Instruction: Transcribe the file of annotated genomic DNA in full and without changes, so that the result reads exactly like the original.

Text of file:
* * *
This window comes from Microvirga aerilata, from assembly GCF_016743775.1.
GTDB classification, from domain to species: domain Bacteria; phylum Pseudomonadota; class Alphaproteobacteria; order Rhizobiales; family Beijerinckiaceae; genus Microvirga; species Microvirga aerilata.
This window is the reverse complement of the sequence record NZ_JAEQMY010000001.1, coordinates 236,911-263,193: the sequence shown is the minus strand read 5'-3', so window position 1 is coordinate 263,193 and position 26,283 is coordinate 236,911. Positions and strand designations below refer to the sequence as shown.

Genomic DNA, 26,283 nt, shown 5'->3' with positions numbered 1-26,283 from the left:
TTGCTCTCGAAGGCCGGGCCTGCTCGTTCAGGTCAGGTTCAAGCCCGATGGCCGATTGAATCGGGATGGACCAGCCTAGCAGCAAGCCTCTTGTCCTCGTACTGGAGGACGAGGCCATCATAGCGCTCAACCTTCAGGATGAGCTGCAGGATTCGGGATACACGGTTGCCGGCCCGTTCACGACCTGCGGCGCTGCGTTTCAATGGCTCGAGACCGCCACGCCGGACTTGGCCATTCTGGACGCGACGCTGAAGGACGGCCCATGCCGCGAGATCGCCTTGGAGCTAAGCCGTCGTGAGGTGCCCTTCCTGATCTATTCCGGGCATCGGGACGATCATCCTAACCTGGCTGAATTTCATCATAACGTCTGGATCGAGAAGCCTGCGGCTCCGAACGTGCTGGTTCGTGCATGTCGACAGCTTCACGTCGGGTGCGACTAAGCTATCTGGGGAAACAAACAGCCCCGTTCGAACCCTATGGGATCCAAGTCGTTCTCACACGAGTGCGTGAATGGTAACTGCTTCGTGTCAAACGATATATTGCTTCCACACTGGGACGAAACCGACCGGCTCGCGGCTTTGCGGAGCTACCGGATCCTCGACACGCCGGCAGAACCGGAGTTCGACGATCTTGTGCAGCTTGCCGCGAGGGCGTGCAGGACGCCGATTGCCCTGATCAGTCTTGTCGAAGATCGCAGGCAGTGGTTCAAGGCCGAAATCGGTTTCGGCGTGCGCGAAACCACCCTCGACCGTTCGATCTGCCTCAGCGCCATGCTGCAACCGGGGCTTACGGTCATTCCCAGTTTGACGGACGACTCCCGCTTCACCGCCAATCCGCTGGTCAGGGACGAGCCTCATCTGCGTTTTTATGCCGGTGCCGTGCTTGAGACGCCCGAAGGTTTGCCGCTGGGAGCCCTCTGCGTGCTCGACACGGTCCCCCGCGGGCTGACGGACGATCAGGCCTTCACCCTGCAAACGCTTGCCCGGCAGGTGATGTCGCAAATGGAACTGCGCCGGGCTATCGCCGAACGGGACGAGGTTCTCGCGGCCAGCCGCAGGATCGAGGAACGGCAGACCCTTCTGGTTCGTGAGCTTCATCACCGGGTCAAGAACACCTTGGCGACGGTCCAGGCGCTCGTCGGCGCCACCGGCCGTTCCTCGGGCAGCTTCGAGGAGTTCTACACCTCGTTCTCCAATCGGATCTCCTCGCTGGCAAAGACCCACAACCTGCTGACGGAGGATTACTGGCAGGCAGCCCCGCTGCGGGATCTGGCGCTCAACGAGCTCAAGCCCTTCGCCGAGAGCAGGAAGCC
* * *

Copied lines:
This window comes from Microvirga aerilata, from assembly GCF_016743775.1.
GTDB classification, from domain to species: domain Bacteria; phylum Pseudomonadota; class Alphaproteobacteria; order Rhizobiales; family Beijerinckiaceae; genus Microvirga; species Microvirga aerilata.
This window is the reverse complement of the sequence record NZ_JAEQMY010000001.1, coordinates 236,911-263,193: the sequence shown is the minus strand read 5'-3', so window position 1 is coordinate 263,193 and position 26,283 is coordinate 236,911. Positions and strand designations below refer to the sequence as shown.

Genomic DNA, 26,283 nt, shown 5'->3' with positions numbered 1-26,283 from the left:
TTGCTCTCGAAGGCCGGGCCTGCTCGTTCAGGTCAGGTTCAAGCCCGATGGCCGATTGAATCGGGATGGACCAGCCTAGCAGCAAGCCTCTTGTCCTCGTACTGGAGGACGAGGCCATCATAGCGCTCAACCTTCAGGATGAGCTGCAGGATTCGGGATACACGGTTGCCGGCCCGTTCACGACCTGCGGCGCTGCGTTTCAATGGCTCGAGACCGCCACGCCGGACTTGGCCATTCTGGACGCGACGCTGAAGGACGGCCCATGCCGCGAGATCGCCTTGGAGCTAAGCCGTCGTGAGGTGCCCTTCCTGATCTATTCCGGGCATCGGGACGATCATCCTAACCTGGCTGAATTTCATCATAACGTCTGGATCGAGAAGCCTGCGGCTCCGAACGTGCTGGTTCGTGCATGTCGACAGCTTCACGTCGGGTGCGACTAAGCTATCTGGGGAAACAAACAGCCCCGTTCGAACCCTATGGGATCCAAGTCGTTCTCACACGAGTGCGTGAATGGTAACTGCTTCGTGTCAAACGATATATTGCTTCCACACTGGGACGAAACCGACCGGCTCGCGGCTTTGCGGAGCTACCGGATCCTCGACACGCCGGCAGAACCGGAGTTCGACGATCTTGTGCAGCTTGCCGCGAGGGCGTGCAGGACGCCGATTGCCCTGATCAGTCTTGTCGAAGATCGCAGGCAGTGGTTCAAGGCCGAAATCGGTTTCGGCGTGCGCGAAACCACCCTCGACCGTTCGATCTGCCTCAGCGCCATGCTGCAACCGGGGCTTACGGTCATTCCCAGTTTGACGGACGACTCCCGCTTCACCGCCAATCCGCTGGTCAGGGACGAGCCTCATCTGCGTTTTTATGCCGGTGCCGTGCTTGAGACGCCCGAAGGTTTGCCGCTGGGAGCCCTCTGCGTGCTCGACACGGTCCCCCGCGGGCTGACGGACGATCAGGCCTTCACCCTGCAAACGCTTGCCCGGCAGGTGATGTCGCAAATGGAACTGCGCCGGGCTATCGCCGAACGGGACGAGGTTCTCGCGGCCAGCCGCAGGATCGAGGAACGGCAGACCCTTCTGGTTCGTGAGCTTCATCACCGGGTCAAGAACACCTTGGCGACGGTCCAGGCGCTCGTCGGCGCCACCGGCCGTTCCTCGGGCAGCTTCGAGGAGTTCTACACCTCGTTCTCCAATCGGATCTCCTCGCTGGCAAAGACCCACAACCTGCTGACGGAGGATTACTGGCAGGCAGCCCCGCTGCGGGATCTGGCGCTCAACGAGCTCAAGCCCTTCGCCGAGAGCAGGAAGCC